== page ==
Bogdo-Baskunchak nature reserve is located in the north of the Astrakhan region. The two main attractions of the reserve are the Salt lake Baskunchak and the Big Bogdo mountain, which is sacred to Kalmyk Buddhists.

Bogdo-Baskunchak reserve is located 200 kilometers South-East of Volgograd or 300 kilometers North of Astrakhan. In 1993, a nature reserve was created on the territory of 53 thousand hectares. However, in 1997, a Nature Park was formed just around the ecosystem of lake Baskunchak (on the territory of 18 thousand hectares), where the nature protection regime was significantly strengthened.

Salt lake Baskunchak is not only a unique attraction in Russia, but also a rare natural object in the whole world. The concentration of salt in its water is 300 grams per liter, and the salt consists of 99.8% of sodium chloride. This is one of the cleanest indicators in the world. A similar concentration of salt is in the Dead sea in Israel. Everyone knows the famous photos of bathing people who just lie on the water and read the newspaper. In the waters of lake Baskunchak, you can take the same photos.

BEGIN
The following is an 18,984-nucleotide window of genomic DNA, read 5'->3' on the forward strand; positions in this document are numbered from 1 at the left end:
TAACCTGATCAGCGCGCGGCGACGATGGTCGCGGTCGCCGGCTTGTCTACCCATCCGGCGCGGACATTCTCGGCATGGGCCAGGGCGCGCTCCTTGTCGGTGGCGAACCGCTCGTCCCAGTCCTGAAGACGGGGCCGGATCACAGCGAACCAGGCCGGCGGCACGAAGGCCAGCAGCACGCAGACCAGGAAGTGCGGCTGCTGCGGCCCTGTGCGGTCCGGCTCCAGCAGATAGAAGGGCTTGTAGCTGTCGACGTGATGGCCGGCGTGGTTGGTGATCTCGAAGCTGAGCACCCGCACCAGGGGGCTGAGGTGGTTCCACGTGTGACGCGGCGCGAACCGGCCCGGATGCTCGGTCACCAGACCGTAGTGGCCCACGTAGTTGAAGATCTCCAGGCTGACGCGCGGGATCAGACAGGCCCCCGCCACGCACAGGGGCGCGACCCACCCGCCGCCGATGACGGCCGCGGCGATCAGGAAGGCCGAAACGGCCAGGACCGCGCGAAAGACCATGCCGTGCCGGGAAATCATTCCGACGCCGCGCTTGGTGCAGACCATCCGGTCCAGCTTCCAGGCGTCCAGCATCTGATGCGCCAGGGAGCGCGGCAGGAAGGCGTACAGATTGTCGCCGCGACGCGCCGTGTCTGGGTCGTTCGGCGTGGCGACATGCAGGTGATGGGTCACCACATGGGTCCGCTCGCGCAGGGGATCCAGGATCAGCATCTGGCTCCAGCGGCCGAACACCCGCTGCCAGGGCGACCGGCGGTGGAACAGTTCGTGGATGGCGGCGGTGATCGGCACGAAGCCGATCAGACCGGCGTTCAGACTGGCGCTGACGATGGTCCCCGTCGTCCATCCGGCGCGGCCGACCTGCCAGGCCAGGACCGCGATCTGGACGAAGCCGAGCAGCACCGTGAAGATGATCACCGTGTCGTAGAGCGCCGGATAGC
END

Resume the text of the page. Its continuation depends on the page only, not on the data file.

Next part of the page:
A few kilometers south of the Salt lake Baskunchak is located the Big Bogdo mountain. Its height is only 171 meters. Not very much to consider it a mountain, but in the area of the Caspian Lowlands around the mountain are only endless steppes.

However, the uniqueness of the Big Bogdo mountain is that its core is an underground monolith of salt. Its specific density is less, so it pushes ancient layers of rock to the surface. Directly on the surface of the mountain, you can see layers of rock from the Paleozoic period (200-250 million years old). This salt dome continues to push the mountain out even now. Every year it "grows" by 1 mm.

More than 200 species of birds live in the steppe zone of the reserve, 20 of them are listed in the Red Book of endangered species. The animal and plant life characteristic of the steppe regions is no less diverse. It is especially beautiful here in April-May, when the entire steppe is covered with flowers. Many tulips make the steppe very picturesque during their flowering. By summer, the sweltering heat (temperatures above 40° are common here) scorches the surface of the steppe, and it becomes yellowish.